Anno was born in 1926 in Japan, and grew up in the small town of Tsuwano. As a student at a regional high school, he studied art, drawing, and the writings of Hermann Hesse. During World War II, Anno was drafted into the Japanese army. After the war, Anno earned a degree from the Yamaguchi Teacher Training College in 1948. He taught mathematics for ten years in an elementary school in Tokyo before beginning a career illustrating children's books. Anno lives in Japan with his wife, Midori. They have two children, Masaichiro and Seiko.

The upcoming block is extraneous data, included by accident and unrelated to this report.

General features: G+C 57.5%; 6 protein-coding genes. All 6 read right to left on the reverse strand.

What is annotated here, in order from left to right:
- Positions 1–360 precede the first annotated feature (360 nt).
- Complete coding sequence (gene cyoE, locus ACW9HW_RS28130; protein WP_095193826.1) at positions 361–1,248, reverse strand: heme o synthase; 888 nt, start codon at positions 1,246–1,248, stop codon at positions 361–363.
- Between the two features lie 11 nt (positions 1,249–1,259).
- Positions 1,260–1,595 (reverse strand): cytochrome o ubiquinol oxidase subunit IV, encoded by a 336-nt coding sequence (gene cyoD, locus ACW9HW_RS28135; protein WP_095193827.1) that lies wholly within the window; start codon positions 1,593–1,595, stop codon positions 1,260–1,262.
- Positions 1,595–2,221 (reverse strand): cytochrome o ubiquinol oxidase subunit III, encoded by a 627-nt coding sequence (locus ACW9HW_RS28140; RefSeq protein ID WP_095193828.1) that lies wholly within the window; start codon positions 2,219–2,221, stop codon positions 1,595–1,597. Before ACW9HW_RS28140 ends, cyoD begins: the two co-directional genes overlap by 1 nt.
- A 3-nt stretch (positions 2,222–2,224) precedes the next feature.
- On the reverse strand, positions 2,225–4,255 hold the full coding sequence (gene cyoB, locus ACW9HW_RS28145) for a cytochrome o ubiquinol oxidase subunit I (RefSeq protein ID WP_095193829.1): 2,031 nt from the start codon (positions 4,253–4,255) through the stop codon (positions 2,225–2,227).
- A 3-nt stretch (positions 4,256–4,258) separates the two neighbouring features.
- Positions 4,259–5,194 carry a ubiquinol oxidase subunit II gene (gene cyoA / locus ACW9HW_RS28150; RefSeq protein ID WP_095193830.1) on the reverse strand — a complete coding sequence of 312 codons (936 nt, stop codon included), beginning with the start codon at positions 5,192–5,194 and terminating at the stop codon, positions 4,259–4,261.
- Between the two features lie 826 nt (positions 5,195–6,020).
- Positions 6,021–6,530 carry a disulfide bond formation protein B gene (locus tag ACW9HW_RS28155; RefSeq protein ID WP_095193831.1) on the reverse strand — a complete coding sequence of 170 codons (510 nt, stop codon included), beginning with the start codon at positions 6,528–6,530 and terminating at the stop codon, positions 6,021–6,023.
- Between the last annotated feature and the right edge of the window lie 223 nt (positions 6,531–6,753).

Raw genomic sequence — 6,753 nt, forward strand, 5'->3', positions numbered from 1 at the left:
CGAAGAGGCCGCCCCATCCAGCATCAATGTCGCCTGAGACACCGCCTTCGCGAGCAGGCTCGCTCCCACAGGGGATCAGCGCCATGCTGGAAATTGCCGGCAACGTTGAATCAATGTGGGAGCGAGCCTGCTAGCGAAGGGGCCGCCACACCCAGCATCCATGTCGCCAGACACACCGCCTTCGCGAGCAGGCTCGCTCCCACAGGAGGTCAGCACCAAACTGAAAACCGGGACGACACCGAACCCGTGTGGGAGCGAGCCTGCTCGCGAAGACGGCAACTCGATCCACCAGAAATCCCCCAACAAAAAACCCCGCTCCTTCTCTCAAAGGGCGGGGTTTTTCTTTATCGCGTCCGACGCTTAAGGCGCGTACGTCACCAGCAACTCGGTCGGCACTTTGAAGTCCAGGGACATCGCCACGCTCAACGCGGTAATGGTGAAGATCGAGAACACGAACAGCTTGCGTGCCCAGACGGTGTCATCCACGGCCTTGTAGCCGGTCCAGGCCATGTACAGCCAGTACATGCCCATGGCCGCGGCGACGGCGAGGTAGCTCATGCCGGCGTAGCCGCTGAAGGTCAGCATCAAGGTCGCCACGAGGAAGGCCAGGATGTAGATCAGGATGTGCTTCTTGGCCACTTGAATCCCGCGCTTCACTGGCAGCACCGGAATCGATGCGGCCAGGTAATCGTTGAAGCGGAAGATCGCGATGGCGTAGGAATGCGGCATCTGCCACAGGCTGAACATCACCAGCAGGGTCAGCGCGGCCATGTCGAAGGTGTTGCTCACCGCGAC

Anno is best known for wordless picture books featuring small, detailed figures. In the "Journey" books, a tiny character travels through a nation's landscape, densely populated with pictures referencing that country's art, literature, culture, and history. Anno's illustrations are often in pen and ink and watercolor, and occasionally incorporate collage and woodcuts. They are intricately detailed, showing a sense of humor as well as an interest in science, mathematics, and foreign cultures. They frequently incorporate subtle jokes and references. Anno's style has been compared to that of M. C. Escher. Although he is best known for his children's books, his paintings have earned recognition in his native Japan. In Tsuwano, Japan, the Mitsumasa Anno Museum houses a collection of his works.